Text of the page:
Note: Do not read on if you have not seen Season 1, Episode 16 of ABC's "Once Upon a Time," entitled "Heart of Darkness."
For all the "Once Upon a Time" viewers who complain that the show's story is not progressing fast enough (myself sometimes included), the March 18 episode should've been a welcome change of pace. Revelations flew thick and fast as Regina's hold on Storybrooke continued to weaken, with Emma and Henry discovering the skeleton keys that allow the erstwhile Evil Queen to access any building in town -- including, apparently, Mary Margaret's apartment.
David also began recovering memories from his fairytale life while under Archie's hypnosis. But sadly, his confusion over those memories drove an even bigger wedge between him and Mary Margaret. As loyal and noble as Charming is in Fairytale Land, it's interesting to note just how fickle the curse has made him in Storybrooke, since his suspicion about Mary Margaret's involvement in Kathryn's murder is far from the first hurtful decision he's made in the past few episodes. Just as the curse has apparently brought out Mary Margaret's meekness, it sometimes makes our romantic prince seem decidedly heartless.
The episode also saw the enigmatic August admitting his belief in the book's stories to Henry, which gave the boy the courage to take his suspicions about Regina to Emma -- undoubtedly the first step in helping Mary Margaret clear her name.
More importantly, "Heart of Darkness" provided some excellent growth for Emma, who evolved from being a person who needed solid proof to believe in something (or someone) to being a person who could find faith in her friends. It's likely that Mary Margaret is the first true friend Emma has ever had, so it's clear that Storybrooke is changing our heroine for the better, just as much as Emma is changing the town. A pity, then, that Mary Margaret chose to betray that trust by breaking out of the jail cell, which certainly isn't an act that emphasizes her innocence. (What should emphasize her innocence, though, is the fact that the box containing the heart was Mary Margaret's jewelry box -- as if any murderer would be dumb enough to use a recognizable personal item to stow a piece of evidence in. C'mon, Regina.)
Back in "The Fairytale Land That Was," as ABC likes to call it, we also saw some welcome movement between Snow and Charming, post-potion. In erasing her love for Charming, Snow inadvertently seemed to erase all of her goodness, turning her into a person who was even grumpier than Grumpy, trying to swat the birds who used to whistle along with her while she worked, and bringing in bales of hay to make Sneezy even sneezier. Thanks to a hilarious intervention headed up by Jiminy Cricket, she then set upon a fairly justified quest to kill the Evil Queen as payback for ruining her life, but Charming wasn't far behind her.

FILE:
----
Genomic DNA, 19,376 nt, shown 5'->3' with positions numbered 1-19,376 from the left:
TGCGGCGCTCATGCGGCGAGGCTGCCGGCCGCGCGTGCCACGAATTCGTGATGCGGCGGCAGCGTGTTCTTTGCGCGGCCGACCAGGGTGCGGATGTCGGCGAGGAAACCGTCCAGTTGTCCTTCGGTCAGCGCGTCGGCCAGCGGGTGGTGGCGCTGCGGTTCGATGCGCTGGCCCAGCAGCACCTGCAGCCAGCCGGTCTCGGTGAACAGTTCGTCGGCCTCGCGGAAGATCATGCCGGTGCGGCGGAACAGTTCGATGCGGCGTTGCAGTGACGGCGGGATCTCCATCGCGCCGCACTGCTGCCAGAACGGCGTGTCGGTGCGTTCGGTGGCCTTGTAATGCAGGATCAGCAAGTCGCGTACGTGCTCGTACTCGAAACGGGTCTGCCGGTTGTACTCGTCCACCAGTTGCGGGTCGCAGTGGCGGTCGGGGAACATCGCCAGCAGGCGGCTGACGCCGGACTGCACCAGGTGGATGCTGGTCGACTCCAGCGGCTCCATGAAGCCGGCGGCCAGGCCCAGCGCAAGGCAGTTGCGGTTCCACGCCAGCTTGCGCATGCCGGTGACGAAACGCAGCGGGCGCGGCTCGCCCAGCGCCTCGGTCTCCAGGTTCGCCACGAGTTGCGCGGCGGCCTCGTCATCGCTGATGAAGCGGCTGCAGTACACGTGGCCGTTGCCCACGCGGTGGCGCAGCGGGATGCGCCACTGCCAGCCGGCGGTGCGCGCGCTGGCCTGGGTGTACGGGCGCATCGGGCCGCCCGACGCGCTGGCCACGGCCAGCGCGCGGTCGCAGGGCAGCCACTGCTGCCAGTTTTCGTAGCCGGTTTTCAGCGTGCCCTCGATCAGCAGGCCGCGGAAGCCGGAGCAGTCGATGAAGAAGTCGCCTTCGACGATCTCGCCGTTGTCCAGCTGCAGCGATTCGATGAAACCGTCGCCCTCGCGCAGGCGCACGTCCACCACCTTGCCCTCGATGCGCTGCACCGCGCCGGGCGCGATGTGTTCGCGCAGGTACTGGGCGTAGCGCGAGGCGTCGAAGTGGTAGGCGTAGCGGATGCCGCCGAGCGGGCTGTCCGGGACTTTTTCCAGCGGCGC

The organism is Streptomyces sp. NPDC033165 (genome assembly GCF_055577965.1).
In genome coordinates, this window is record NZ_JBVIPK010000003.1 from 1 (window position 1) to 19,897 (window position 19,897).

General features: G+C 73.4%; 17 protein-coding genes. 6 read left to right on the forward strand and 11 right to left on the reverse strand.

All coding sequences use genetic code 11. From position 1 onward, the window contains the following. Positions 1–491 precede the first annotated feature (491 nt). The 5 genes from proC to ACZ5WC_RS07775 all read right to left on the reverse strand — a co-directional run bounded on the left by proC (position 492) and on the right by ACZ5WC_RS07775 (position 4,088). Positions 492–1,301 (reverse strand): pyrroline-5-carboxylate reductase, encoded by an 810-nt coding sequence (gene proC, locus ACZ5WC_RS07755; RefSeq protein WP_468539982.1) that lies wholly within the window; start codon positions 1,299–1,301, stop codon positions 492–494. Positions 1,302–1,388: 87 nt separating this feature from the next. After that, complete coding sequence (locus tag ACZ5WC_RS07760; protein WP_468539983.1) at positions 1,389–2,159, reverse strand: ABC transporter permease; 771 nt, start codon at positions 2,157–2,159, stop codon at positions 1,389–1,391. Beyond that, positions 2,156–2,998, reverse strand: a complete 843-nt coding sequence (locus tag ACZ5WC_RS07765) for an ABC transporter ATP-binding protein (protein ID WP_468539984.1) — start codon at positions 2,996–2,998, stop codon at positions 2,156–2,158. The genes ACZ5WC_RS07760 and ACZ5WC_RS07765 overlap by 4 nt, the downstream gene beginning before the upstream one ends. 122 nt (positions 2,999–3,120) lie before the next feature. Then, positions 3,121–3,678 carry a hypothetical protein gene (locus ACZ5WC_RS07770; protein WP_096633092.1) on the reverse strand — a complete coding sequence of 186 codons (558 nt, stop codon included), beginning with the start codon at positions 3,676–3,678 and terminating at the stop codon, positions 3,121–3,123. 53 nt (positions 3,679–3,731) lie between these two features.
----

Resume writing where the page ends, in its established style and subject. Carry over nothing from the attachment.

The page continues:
True Love's Kiss didn't break the potion's spell the first time around, but by bravely taking an arrow just to stop her from becoming a murderer -- and thus reminding Snow of who she was and how worthy she was of love -- the second smooch brought all of her memories rushing back ... Just in time for King George's men to appear and drag Charming away, d'oh! While the couple clearly still has a long way to go before they become the blissful newlyweds we first saw in the pilot, I do love the way they continue to save each other; it truly seems like an equal partnership, which is my favorite kind of TV romance, and one that's far more pure and admirable than what Mary Margaret and David currently have in Storybrooke.
Elsewhere, Mr. Gold was making himself unnervingly useful in aiding Mary Margaret and Emma, offering to help the teacher clear her name because, as he ominously declared, "I'm invested in your future." And in Fairytale Land, Rumplestiltskin offered to assist Snow in killing The Evil Queen, requiring nothing in return because he was similarly invested in her future there, too. He did, however, exact a price from Charming in exchange for knowledge about Snow's whereabouts. He took his cloak (which he creepily sniffed, because Robert Carlyle is a genius) so that he could find one of Charming's hairs and join it with one of Snow's, thereby managing to bottle Love, "the most powerful magic of all." It was a delicious and intriguing twist, which must somehow relate to Emma's birth and her power to break Regina's curse, just like the imp's desire to know Emma's name in the pilot.
Now that Emma finally has faith that Regina is behind framing Mary Margaret, and the help of Mr. Gold, it's only a matter of time before we see the "power shift" that Jennifer Morrison teased in our recent interview -- I just hope the show can keep up the momentum it has established in the last two episodes, since this was one of its strongest hours to date. What did you think of it?
"Once Upon a Time" airs Sundays at 8 p.m. EST on ABC.